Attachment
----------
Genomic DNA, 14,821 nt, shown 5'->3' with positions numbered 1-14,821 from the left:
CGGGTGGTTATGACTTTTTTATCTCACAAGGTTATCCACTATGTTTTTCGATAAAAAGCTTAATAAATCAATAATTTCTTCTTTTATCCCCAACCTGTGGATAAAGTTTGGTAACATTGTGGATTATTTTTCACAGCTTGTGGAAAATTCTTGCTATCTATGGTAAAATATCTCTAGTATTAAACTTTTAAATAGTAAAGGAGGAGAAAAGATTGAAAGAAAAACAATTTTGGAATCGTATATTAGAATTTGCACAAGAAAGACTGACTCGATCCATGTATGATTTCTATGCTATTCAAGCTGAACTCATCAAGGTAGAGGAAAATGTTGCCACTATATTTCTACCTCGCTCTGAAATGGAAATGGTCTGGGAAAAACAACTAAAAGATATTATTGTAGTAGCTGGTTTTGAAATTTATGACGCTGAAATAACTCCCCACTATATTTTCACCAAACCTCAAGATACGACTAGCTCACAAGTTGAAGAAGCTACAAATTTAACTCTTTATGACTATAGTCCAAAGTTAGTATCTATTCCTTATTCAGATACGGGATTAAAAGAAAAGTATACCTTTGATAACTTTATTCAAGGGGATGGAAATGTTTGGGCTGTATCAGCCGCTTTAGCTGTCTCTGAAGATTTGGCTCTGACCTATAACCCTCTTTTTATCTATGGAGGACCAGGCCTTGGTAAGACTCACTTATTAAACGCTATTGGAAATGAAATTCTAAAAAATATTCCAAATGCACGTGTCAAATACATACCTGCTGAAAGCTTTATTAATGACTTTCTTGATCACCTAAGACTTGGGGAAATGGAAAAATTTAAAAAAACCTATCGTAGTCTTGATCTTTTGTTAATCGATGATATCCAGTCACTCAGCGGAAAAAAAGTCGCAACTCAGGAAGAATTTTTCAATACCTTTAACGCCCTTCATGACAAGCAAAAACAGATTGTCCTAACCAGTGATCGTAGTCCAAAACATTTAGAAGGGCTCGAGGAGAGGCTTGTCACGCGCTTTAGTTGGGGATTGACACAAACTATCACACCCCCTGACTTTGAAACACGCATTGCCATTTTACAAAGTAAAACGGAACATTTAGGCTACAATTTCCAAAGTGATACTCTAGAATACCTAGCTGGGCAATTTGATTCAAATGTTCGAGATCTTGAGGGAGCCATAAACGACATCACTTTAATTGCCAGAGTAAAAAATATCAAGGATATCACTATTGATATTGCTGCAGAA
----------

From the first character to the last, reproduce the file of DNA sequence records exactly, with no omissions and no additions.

Genomic DNA, 14,821 nt, shown 5'->3' with positions numbered 1-14,821 from the left:
CGGGTGGTTATGACTTTTTTATCTCACAAGGTTATCCACTATGTTTTTCGATAAAAAGCTTAATAAATCAATAATTTCTTCTTTTATCCCCAACCTGTGGATAAAGTTTGGTAACATTGTGGATTATTTTTCACAGCTTGTGGAAAATTCTTGCTATCTATGGTAAAATATCTCTAGTATTAAACTTTTAAATAGTAAAGGAGGAGAAAAGATTGAAAGAAAAACAATTTTGGAATCGTATATTAGAATTTGCACAAGAAAGACTGACTCGATCCATGTATGATTTCTATGCTATTCAAGCTGAACTCATCAAGGTAGAGGAAAATGTTGCCACTATATTTCTACCTCGCTCTGAAATGGAAATGGTCTGGGAAAAACAACTAAAAGATATTATTGTAGTAGCTGGTTTTGAAATTTATGACGCTGAAATAACTCCCCACTATATTTTCACCAAACCTCAAGATACGACTAGCTCACAAGTTGAAGAAGCTACAAATTTAACTCTTTATGACTATAGTCCAAAGTTAGTATCTATTCCTTATTCAGATACGGGATTAAAAGAAAAGTATACCTTTGATAACTTTATTCAAGGGGATGGAAATGTTTGGGCTGTATCAGCCGCTTTAGCTGTCTCTGAAGATTTGGCTCTGACCTATAACCCTCTTTTTATCTATGGAGGACCAGGCCTTGGTAAGACTCACTTATTAAACGCTATTGGAAATGAAATTCTAAAAAATATTCCAAATGCACGTGTCAAATACATACCTGCTGAAAGCTTTATTAATGACTTTCTTGATCACCTAAGACTTGGGGAAATGGAAAAATTTAAAAAAACCTATCGTAGTCTTGATCTTTTGTTAATCGATGATATCCAGTCACTCAGCGGAAAAAAAGTCGCAACTCAGGAAGAATTTTTCAATACCTTTAACGCCCTTCATGACAAGCAAAAACAGATTGTCCTAACCAGTGATCGTAGTCCAAAACATTTAGAAGGGCTCGAGGAGAGGCTTGTCACGCGCTTTAGTTGGGGATTGACACAAACTATCACACCCCCTGACTTTGAAACACGCATTGCCATTTTACAAAGTAAAACGGAACATTTAGGCTACAATTTCCAAAGTGATACTCTAGAATACCTAGCTGGGCAATTTGATTCAAATGTTCGAGATCTTGAGGGAGCCATAAACGACATCACTTTAATTGCCAGAGTAAAAAATATCAAGGATATCACTATTGATATTGCTGCAGAA